I was talking on the phone with Addicted To Vinyl’s fearless leader about a great many things the other day, when an unscripted, non-thought out discussion about Journey broke out. At some point, the discussion turned to the fact that neither one of us found much validity to the “Greatest Hits” add-on that Journey put out with last year’s great Revelation release. My mind quickly started darting as I made the genuine point that the actual Steve Perry greatest hits disc was of no use to me because of the shoddy editing of the song “Girl Can’t Help It” (want proof, listen to both versions of the song at the 2:37 mark, where the original has a sort vocal line from Perry that’s omitted from the remaster for some unknown reason – horrible). Through the discussion, it kind of dawned on me an interesting fact that I don’t think I’d ever considered before. The popular era of Journey was, by far, the worst era of Journey.
I’m sure at this point, you are scratching your head and going, “huh”? This being said though, let me spell out a few things to make the argument. First, I’m a Journey enthusiast. I’ve seen the band easily 20 times, with the only vocalist in the band that I haven’t experienced live being current vocalist Arnel Pineda. I saw them as far back as 1981 or 82 (whenever the tour with Bryan Adams was). I almost got kicked out of the Army for sneaking out of training to see the Raised on Radio tour in Indianapolis. I’ve seen some of the Perry solo shows. I own everything they’ve ever done, and am always on the prowl for bootlegs of the band (which, by the way, if anyone has the King Biscuit Flower Hour Frontiers concert from around 1983, please email me!). Simply, I love the band.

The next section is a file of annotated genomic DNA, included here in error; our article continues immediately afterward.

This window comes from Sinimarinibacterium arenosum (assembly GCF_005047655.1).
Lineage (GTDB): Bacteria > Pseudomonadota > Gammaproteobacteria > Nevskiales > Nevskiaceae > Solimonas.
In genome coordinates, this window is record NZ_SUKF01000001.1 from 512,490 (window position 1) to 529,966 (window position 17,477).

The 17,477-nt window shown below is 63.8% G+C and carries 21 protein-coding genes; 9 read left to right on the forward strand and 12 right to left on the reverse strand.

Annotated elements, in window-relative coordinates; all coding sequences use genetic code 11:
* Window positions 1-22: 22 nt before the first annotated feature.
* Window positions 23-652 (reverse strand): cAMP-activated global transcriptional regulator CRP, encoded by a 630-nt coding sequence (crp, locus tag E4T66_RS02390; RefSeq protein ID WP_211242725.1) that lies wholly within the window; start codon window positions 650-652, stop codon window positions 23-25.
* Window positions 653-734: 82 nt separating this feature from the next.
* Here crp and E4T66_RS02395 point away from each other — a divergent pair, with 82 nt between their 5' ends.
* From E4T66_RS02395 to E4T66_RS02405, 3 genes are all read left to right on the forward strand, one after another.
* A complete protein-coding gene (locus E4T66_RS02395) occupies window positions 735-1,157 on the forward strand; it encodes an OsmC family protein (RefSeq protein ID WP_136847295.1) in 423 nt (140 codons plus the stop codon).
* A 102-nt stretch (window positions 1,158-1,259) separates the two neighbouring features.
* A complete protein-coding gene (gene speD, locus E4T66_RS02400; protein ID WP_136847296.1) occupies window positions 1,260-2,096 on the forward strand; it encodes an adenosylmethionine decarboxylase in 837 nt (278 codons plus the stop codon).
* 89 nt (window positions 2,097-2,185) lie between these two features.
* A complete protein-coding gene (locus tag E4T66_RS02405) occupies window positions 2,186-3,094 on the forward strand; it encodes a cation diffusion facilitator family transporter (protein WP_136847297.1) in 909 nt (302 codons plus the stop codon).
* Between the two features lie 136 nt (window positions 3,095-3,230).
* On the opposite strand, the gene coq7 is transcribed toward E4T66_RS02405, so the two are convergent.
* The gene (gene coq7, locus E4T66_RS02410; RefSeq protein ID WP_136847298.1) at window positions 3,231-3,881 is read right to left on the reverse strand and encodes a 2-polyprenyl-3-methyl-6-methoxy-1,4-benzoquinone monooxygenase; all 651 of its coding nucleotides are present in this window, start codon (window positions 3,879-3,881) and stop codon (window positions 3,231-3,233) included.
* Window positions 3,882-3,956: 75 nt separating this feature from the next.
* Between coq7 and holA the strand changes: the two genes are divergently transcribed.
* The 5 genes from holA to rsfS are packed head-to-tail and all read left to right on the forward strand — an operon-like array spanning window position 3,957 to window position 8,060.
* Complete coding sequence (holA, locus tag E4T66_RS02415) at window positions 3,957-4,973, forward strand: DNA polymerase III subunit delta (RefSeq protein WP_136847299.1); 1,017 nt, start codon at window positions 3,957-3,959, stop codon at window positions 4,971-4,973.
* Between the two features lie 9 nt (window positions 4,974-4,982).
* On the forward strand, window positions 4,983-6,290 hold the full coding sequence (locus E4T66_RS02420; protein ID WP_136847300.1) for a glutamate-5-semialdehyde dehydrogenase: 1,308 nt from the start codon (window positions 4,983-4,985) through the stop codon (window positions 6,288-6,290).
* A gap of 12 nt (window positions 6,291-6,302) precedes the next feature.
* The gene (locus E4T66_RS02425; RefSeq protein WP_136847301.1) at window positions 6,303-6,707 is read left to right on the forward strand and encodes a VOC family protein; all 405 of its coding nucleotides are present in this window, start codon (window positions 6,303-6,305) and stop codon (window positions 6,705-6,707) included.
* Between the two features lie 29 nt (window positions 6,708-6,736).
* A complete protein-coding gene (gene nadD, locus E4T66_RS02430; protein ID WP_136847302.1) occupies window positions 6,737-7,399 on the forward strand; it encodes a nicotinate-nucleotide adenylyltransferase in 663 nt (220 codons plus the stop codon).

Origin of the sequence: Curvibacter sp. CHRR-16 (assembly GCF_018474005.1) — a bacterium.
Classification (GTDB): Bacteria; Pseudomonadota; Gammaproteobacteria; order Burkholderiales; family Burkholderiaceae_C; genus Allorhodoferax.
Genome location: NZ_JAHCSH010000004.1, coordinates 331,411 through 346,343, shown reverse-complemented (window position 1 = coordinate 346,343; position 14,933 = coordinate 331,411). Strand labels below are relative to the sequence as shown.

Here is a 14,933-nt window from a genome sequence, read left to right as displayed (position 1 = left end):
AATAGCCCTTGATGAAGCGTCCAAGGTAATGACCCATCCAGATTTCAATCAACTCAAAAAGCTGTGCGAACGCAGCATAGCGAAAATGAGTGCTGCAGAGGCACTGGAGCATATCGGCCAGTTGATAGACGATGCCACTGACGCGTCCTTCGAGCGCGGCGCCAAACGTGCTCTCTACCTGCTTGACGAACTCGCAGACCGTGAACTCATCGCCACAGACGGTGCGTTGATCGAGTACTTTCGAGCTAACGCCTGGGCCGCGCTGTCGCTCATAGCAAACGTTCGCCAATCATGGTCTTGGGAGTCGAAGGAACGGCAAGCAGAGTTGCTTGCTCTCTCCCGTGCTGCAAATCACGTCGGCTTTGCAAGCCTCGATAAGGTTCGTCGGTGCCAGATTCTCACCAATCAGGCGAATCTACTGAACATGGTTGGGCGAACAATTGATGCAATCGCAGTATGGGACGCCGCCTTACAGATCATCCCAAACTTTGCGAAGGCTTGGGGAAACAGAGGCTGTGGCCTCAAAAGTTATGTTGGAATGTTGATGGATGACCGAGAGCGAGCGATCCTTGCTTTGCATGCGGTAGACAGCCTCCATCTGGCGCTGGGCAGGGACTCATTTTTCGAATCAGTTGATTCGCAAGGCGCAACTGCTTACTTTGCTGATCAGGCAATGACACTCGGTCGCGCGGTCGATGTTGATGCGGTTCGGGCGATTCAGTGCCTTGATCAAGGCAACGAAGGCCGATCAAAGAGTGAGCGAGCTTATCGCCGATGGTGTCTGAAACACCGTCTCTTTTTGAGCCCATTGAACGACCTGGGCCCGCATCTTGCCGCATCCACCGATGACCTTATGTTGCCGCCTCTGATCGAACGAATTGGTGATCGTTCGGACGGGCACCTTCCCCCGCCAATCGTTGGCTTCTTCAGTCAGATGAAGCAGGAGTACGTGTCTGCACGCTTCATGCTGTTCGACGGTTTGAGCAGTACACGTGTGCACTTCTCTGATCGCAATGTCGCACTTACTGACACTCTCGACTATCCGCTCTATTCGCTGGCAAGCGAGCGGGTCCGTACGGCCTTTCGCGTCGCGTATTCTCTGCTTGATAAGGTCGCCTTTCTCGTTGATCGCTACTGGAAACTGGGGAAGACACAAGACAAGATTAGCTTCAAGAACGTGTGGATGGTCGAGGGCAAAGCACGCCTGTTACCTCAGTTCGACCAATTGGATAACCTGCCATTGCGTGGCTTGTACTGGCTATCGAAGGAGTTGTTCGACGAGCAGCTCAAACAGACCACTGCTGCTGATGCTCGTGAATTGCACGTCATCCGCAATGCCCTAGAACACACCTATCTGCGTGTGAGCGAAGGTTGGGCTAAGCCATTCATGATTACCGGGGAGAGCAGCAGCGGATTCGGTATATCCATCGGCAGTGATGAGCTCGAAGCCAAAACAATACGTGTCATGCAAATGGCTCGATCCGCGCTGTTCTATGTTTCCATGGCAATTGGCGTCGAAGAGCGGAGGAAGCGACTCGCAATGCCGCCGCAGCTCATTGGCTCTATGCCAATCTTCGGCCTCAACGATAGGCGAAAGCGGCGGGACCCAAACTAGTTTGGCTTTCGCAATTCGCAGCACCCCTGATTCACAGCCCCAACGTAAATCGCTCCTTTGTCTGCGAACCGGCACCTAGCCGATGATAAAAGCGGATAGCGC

That being said though, as time has gone on, I’ve come to where I find the “popular” era of Journey to be not only the weakest musical point of their career, but in some ways unlistenable when compared to the other two eras of the band. To define the “popular era”, I would say it runs from 1981 to 1996; encompassing the albums Escape, Frontiers, Raised on Radio and Trial By Fire. Sure, that’s basically the timeframe when you find 99% of their hits. Being honest, there’s no denying some great music in that time. “Stone In Love”, “Escape”, “Be Good To Yourself”, “Don’t Stop Believin’” were all massive, while lesser known songs like “Why Can’t This Night Go On Forever” or “Eyes Of The Woman” were as good as anything they ever recorded. That being said though, I would argue that the entire era of the band was, by far, the weakest musically and was carried solely on the massive success created from Escape. To that end, Frontiers followed Escape and went platinum six times, even though the reality of the situation was that it’s basically less than half of a good album. Sure, “Separate Ways”, “After The Fall” and “Faithfully” were all decent, but none of the big three there were anything more than recycled ideas that didn’t make Escape. As for the rest of the album, utter trash. “Chain Reaction”, “Back Talk”, “Rubicon” – all were fragmented ideas that Herbie Herbert listened to and said, “just polish that turd and get back on the road while you are hot”. The song “Troubled Child” would not have made it on any level with the old Journey either. You have to think that the tired, lack of substance they were creating is what led the band to begin to fragment as the musician’s musician, drummer Steve Smith, no longer wanted to make tens of millions of dollars with the band at this point and left. Ross Valory also left too. When Raised on Radio emerged, it felt just like what it was – a splintering band performing a collection of average songs written with the Cain polish with no artistic agenda other than to take it back to the road with some other guys and squeeze the last penny out of the band. Seeing those shows, it’s clear that Perry was ready to move on as well, but stuck around for the payday (which had to be enormous at that point). He had mixed in a solo album that did very well at that point, and was a better album artistically than either Frontiers or Raised on Radio. It’s not surprising that the band did nothing for the next decade following – almost ashamed of the commercial success they had achieved at the expense of their artistic integrity.